of Beauty. so-called theory of Natural Beauty, and the theory of Modifications of the Beautiful. Neither of the two had any intimate or necessary connexion with this philosophical movement, to which they are rather linked by historical or psychological causes; by the relationship between facts of pleasure and pain and the inclination towards mysticism ; by the confusion arising from the really æsthetic (imaginative) quality of some representations wrongly described as observation of natural beauties; or by the scholastic and literary tradition of discussing these cases of pleasure and pain and extraæsthetic natural beauties in books devoted to the discussion of art. These metaphysicians were sometimes rather grotesque and remind one of the story told of Paisiello, that in the fury of composition he set even the stage directions of his libretto to music; bitten with the rage for construction and dialectic, they did not spare even the indexes of chaotic old books, but seized on them as suitable material for a dialectical exercise.

Beginning with the theory of Natural Beauty, observa- Development of tions on beautiful natural objects are found among the the first theory. inquiries of the ancient philosophers on beauty, and especially among the mystical effusions of neo-Platonists and their followers in the Middle Ages and the Renaissance.3 Less frequently such questions were introduced into treatises on Poetics: Tesauro (1654) is among the first i Ges. Aufs. pp. 216-221.

2 See above, pp. 87-93. 3 See above, pp. 179-180.

who, in his Cannochiale aristotelico, discusses not only the conceits of men, but also of God, the angels, nature and animals; and somewhat later (1707) Muratori speaks of " the beauty of matter," of which examples are “ the gods, a flower, the sun, a rivulet."1 Observations on that which is outside art and is merely natural, are made by Crousaz, by André, and especially by those authors of the eighteenth century who wrote on Beauty and Art in an empirical and gallant style. It was the influence of these persons that led Kant, as we have seen, to sever the theory of beauty from that of art, specially connecting free beauty with objects of nature and those productions of man which reproduce natural beauties. When the adversary of Kant's theory of Æsthetic, Herder (1800), in his sketch of an ethical system united spirit and nature, pleasure and value, feeling and intellect, he inevitably made much of natural beauty, and affirmed that everything in nature has its own beauty, the expression of its own greatest content, and that this accounts for the ascending scale of beautiful objects: beginning with outlines, colours and tones, light and sound, and proceeding by way of flowers, water and sea, to birds, terrestrial animals, and man himself. For instance "a bird is the sum of the properties and perfections of its element, a representation of its potency, a creature of light, song and air ”; amongst terrestrial animals, the ugliest are those resembling man, as the melancholy moping monkey; the most beautiful, those of perfect build, well proportioned, noble, free in action; those which express sweetness; those, in fine, which live in harmony and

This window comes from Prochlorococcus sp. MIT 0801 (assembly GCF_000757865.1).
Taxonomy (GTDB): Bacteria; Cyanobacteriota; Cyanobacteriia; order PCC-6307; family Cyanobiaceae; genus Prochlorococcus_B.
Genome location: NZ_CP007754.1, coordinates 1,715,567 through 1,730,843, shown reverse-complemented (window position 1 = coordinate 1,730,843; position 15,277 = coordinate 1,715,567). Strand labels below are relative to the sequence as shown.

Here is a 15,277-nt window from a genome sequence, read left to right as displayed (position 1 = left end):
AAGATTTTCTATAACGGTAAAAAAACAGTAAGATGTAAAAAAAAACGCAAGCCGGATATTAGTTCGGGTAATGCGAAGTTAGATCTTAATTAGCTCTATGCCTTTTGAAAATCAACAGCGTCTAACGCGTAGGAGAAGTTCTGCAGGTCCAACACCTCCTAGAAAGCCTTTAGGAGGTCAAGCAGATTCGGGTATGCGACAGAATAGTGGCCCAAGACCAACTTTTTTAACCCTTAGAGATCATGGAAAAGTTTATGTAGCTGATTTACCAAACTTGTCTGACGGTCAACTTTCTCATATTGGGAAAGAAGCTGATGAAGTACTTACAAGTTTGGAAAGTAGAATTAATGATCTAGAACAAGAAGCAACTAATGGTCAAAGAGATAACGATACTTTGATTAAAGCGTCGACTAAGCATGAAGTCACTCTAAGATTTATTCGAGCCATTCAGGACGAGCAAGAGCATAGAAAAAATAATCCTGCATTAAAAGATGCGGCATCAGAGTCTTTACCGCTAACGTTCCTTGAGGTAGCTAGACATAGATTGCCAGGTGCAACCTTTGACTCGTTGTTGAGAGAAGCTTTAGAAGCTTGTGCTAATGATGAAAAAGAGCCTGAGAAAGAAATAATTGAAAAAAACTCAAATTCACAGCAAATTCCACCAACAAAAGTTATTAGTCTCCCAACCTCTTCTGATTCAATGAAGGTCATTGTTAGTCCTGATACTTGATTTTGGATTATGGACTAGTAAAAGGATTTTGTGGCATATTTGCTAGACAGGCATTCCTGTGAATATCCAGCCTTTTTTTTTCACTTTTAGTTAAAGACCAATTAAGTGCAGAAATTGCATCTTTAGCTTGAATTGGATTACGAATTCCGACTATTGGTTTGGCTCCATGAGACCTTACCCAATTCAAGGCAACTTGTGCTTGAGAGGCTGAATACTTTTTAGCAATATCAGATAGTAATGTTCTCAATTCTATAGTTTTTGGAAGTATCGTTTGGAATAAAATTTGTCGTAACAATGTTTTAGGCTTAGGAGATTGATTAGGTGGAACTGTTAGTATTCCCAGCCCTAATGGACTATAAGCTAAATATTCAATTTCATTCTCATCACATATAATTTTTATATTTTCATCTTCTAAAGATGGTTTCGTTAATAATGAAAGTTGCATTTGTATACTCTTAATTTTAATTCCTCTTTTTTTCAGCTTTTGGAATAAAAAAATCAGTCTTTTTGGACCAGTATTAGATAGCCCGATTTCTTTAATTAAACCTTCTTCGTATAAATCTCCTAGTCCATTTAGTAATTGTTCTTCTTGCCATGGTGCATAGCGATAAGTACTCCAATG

happiness, endowed with a perfection of their own, Schelling, harmless to man. Schelling, on the contrary, utterly Solger, Hegel. denies the concept of beauty in nature, and considers that

such beauty is purely accidental and that art alone supplies the norm by which it can be discovered and judged.5 Solger also excludes natural beauty ; 6 so does 1 Cannochiale arist. ch. 3 : Perfetta poesia, bk. I. chs. 6, 8.

See above, pp. 205-206, 258-261. 3 See above, pp. 275-277.

* Kaligone, op. cit. pp. 55-90. 5 System d. transcend. Ideal. part vi. $ 2. 6 Vorles. üb. A sth. p. 4.

Hegel, who distinguishes himself not by denying it but by proceeding with the utmost inconsequence to deal at length with the beautiful in nature. It is in fact not clear whether he means that really no beauty exists in nature and that man introduces it in his vision of things, or whether natural beauty really exists though inferior in degree to the beauty of art. “The beauty of art," he says, “ stands higher than that of nature ; it is beauty born and reborn by the work of the spirit, and spirit alone is truth and reality ; hence beauty is truly beauty only when it participates in spirit and is produced therefrom. Taken in this sense, the beauty of nature appears as a mere reflexion of the beauty appertaining to spirit, as an imperfect and incomplete mode, which substantially is contained within the spirit itself.” In confirmation, he adds that nobody has attempted a systematic exposition of natural beauties, whereas there actually is, from the point of view of the utility of natural objects, a materia medica. But the second chapter of the first part ! of his Æsthetic is devoted precisely to natural Beauty on the ground that, in order to grasp the idea of artistic beauty in its entirety, three stages must be traversed : beauty in general, natural beauty (whose defects show the necessity for art), and, lastly, the Idea; “the first existence of the Idea is nature, and its first beauty is natural beauty." This beauty, which is beauty for us and not for itself, has several phases, from that in which the concept is immersed in matter to the point of disappearing, such as physical facts and isolated mechanisms, to that higher phase in which physical facts are united in systems (e.g. the solar system); but the Idea first reaches a true and real existence in organic facts, in the living creature. And even the living creature is liable to the distinction between beautiful and ugly; for example, among animals, the sloth, trailing itself laboriously and incapable of animation or activity, displeases us by its apathetic somnolence; nor can beauty be found in amphibians or in many kinds of fish, or in crocodiles, or

1 Vorles. üb. Asth. I. pp. 4-5.